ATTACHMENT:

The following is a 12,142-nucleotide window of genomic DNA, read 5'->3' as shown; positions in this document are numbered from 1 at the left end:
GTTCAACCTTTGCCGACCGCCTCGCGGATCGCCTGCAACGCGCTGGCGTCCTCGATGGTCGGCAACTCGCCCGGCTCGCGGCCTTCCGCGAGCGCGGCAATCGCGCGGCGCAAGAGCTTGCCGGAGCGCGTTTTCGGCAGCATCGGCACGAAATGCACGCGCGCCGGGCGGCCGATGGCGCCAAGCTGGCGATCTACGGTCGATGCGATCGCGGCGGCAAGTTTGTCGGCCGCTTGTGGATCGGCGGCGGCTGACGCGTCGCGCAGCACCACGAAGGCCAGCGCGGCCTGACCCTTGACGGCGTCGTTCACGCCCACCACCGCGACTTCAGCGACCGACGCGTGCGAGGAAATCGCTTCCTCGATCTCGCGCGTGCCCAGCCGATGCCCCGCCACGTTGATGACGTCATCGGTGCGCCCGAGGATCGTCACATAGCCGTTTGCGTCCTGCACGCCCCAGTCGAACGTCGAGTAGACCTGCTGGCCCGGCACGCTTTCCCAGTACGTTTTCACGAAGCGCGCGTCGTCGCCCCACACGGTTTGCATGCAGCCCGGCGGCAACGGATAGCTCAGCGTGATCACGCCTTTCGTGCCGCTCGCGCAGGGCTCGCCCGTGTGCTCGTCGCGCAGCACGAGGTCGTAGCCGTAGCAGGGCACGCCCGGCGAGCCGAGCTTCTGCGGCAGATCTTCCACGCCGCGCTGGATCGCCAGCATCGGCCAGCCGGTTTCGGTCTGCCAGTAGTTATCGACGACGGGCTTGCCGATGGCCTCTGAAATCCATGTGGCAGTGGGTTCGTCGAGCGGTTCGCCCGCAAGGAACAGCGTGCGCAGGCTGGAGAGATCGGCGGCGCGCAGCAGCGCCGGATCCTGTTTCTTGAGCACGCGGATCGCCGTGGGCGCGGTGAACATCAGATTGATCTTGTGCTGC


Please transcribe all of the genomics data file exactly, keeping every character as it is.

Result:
The following is a 12,142-nucleotide window of genomic DNA, read 5'->3' as shown; positions in this document are numbered from 1 at the left end:
GTTCAACCTTTGCCGACCGCCTCGCGGATCGCCTGCAACGCGCTGGCGTCCTCGATGGTCGGCAACTCGCCCGGCTCGCGGCCTTCCGCGAGCGCGGCAATCGCGCGGCGCAAGAGCTTGCCGGAGCGCGTTTTCGGCAGCATCGGCACGAAATGCACGCGCGCCGGGCGGCCGATGGCGCCAAGCTGGCGATCTACGGTCGATGCGATCGCGGCGGCAAGTTTGTCGGCCGCTTGTGGATCGGCGGCGGCTGACGCGTCGCGCAGCACCACGAAGGCCAGCGCGGCCTGACCCTTGACGGCGTCGTTCACGCCCACCACCGCGACTTCAGCGACCGACGCGTGCGAGGAAATCGCTTCCTCGATCTCGCGCGTGCCCAGCCGATGCCCCGCCACGTTGATGACGTCATCGGTGCGCCCGAGGATCGTCACATAGCCGTTTGCGTCCTGCACGCCCCAGTCGAACGTCGAGTAGACCTGCTGGCCCGGCACGCTTTCCCAGTACGTTTTCACGAAGCGCGCGTCGTCGCCCCACACGGTTTGCATGCAGCCCGGCGGCAACGGATAGCTCAGCGTGATCACGCCTTTCGTGCCGCTCGCGCAGGGCTCGCCCGTGTGCTCGTCGCGCAGCACGAGGTCGTAGCCGTAGCAGGGCACGCCCGGCGAGCCGAGCTTCTGCGGCAGATCTTCCACGCCGCGCTGGATCGCCAGCATCGGCCAGCCGGTTTCGGTCTGCCAGTAGTTATCGACGACGGGCTTGCCGATGGCCTCTGAAATCCATGTGGCAGTGGGTTCGTCGAGCGGTTCGCCCGCAAGGAACAGCGTGCGCAGGCTGGAGAGATCGGCGGCGCGCAGCAGCGCCGGATCCTGTTTCTTGAGCACGCGGATCGCCGTGGGCGCGGTGAACATCAGATTGATCTTGTGCTGC